Friday, 31 August 2012
blue moon. It is the second full moon in a single calendar month (the last one was on August 2nd), something that only happens every three years or so.
In fact, to be accurate, there are several slightly different definitions of a blue moon, with some people saying that it's the fourth full moon in a three month period, and others (including Brewer's) just saying that it's when the moon appears blue because of dust in the atmosphere.
Nobody even knows where the phrase comes from exactly, or why you would call the extra moon blue. There are theories, but none very convincing.
If a full moon is something that happens once every two or three years - the last was in 2010 and the next will be in 2015 - then it's much rarer than a month of Sundays, which, if you think about it, should rack up every thirty weeks.
As for donkey's years, I have already discussed them in this old post.
As for Blue Moon the song, that was the fourth version. The original song was called Oh Lord, Make Me a Movie Star and the lyrics (sing 'em) went:
If you're not busy up there,
I ask for help with a prayer
So please don't give me the air.
They were written for a 1933 film called Hollywood Party, but the scene was cut. In 1934 Rodgers and Hart tried re-working them for a film called Manhattan Melodrama:
You gulp your coffee and run;
Into the subway you crowd.
Don’t breathe, it isn’t allowed.
But that scene was cut too. So they reworked it for the nightclub scene:
What is the matter with me?
I'm just permitted to see
The bad in every man.
That scene wasn't cut, and here it is!
But the lyrics still weren't romantic enough. So Hart, probably pissed off as hell by this point, knocked out a fourth version that went:
A tip of the blogger's bowler to Altanese Cato for bringing the blue moon to my attention.
P.S. I've managed, with sinister dexterity, to slice open the index finger of my right hand, which will apparently be unusable for several weeks and is filled with stitches. This may affect blogging as I'm typing as fast as a continent drifts.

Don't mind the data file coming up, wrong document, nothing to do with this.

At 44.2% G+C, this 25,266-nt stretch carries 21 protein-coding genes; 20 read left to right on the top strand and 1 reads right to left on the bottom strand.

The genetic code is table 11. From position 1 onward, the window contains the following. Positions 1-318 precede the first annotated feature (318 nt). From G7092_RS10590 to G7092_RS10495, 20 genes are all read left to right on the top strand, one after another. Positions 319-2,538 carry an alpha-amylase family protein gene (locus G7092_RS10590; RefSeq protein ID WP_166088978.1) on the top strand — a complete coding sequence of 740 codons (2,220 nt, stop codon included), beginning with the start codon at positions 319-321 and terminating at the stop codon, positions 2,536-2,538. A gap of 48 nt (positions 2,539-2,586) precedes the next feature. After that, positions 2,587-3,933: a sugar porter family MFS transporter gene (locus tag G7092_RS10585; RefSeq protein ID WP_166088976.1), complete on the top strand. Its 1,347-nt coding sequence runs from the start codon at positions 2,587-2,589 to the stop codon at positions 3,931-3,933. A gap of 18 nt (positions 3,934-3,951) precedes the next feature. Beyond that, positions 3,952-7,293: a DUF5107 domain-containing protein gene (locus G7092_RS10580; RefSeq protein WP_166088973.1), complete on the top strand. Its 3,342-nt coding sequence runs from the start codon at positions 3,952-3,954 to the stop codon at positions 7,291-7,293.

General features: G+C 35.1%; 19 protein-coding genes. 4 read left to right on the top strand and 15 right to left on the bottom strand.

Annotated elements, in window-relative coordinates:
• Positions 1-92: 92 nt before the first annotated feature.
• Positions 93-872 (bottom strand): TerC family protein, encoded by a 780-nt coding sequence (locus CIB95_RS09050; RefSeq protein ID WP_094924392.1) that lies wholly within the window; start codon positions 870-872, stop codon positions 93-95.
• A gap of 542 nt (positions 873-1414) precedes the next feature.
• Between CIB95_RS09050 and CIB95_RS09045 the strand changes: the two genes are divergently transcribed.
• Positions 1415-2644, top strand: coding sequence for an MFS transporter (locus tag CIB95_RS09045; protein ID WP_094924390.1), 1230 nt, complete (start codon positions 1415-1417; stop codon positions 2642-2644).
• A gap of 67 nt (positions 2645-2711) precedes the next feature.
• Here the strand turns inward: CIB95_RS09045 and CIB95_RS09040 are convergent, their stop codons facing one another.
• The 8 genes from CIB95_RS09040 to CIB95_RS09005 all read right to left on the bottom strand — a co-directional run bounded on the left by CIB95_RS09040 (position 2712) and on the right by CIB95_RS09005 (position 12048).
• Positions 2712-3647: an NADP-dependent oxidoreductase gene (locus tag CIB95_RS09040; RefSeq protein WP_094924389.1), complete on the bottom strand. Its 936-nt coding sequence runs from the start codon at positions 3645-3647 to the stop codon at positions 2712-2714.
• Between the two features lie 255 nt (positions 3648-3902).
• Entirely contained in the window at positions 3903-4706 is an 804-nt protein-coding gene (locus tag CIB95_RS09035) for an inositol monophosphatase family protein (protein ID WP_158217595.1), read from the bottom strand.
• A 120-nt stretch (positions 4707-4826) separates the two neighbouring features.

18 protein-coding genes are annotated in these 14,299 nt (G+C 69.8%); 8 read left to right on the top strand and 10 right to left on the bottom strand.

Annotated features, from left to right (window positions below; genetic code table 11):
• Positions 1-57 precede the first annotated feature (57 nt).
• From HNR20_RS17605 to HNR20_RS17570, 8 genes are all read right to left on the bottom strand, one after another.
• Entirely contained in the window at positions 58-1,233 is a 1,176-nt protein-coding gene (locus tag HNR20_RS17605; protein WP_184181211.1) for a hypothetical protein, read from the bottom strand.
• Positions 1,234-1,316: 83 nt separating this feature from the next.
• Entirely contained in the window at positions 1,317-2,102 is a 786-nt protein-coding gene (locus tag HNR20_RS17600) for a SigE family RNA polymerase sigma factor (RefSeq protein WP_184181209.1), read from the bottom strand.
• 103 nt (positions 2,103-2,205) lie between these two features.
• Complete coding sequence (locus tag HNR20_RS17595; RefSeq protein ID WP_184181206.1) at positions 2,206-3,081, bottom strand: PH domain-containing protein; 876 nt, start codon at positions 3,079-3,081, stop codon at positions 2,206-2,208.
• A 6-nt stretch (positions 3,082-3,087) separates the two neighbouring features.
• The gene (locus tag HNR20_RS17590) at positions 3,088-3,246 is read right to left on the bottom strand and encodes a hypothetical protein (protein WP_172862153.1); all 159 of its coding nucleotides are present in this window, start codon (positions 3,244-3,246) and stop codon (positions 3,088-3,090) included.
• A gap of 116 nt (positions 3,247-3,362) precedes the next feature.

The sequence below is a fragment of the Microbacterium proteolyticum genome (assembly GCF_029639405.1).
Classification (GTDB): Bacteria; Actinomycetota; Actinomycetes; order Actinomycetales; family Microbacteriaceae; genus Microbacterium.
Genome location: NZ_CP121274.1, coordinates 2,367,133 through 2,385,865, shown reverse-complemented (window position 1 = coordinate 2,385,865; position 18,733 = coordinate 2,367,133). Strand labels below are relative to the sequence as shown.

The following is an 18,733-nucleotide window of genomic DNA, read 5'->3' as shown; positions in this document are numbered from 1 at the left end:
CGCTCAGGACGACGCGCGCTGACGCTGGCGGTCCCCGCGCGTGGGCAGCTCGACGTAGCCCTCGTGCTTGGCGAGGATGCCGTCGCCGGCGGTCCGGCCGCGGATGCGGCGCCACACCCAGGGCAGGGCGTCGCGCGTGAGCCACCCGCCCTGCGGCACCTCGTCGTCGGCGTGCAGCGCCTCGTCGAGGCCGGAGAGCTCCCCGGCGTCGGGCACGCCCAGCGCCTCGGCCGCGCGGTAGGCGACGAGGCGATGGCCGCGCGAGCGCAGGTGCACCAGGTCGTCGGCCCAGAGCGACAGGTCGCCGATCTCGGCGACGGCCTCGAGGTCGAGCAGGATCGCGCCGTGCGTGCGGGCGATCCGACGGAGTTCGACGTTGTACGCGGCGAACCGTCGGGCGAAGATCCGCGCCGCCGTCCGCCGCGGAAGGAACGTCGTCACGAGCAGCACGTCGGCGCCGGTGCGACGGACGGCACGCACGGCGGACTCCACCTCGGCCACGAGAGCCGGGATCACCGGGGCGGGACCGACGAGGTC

Tuesday, 28 August 2012
At first blush (or even second) brimborium sounds rather like a place name from The Lord of the Rings. But in the proper context, its OED meaning makes some sort of satisfactory sense. So, Fanny Burney in 1786 referred to:
...brimborions, baubles, knick-knacks, gewgaws.
So a brimborion is a shiny, worthless nothing. It comes from the French breborion, which was defined in a 1611 dictionary as:
Old dunsicall books; also the foolish charmes, or superstitious prayers, used by old, and simple women, against the tooth-ache etc; any such thredbare, and mustie rags of blind devotion.
Duncical books and threadbare rags would mean that I have several breborion cupboards in my bedroom alone.
Wednesday, 22 August 2012
With the publication of The Horologicon approaching, I thought I'd do a few posts of words that didn't make it in. There's a little over two thousand strange words in there, but there were, nonetheless, poor animals that didn't make it into the ark because I couldn't weave them in.
For example, in the section of office politics, I somehow failed to include catch-fart, which is defined in Grose's Dictionary of the Vulgar Tongue (1785) thuslyly:
A footboy; so called from such servants commonly following close behind their master or mistress.
As many modern bosses have a catch-fart following them around, the term is still eminently usable, and eminently comprehensible after a moment's thought.
Monday, 20 August 2012
A horoscope is a look (scope) at the hour (horo) that you were born. It's related to horology, which is the study of clocks, and to a horologicon, which is a book of hours, and - much more importantly - the title of my new book which comes out on November the first.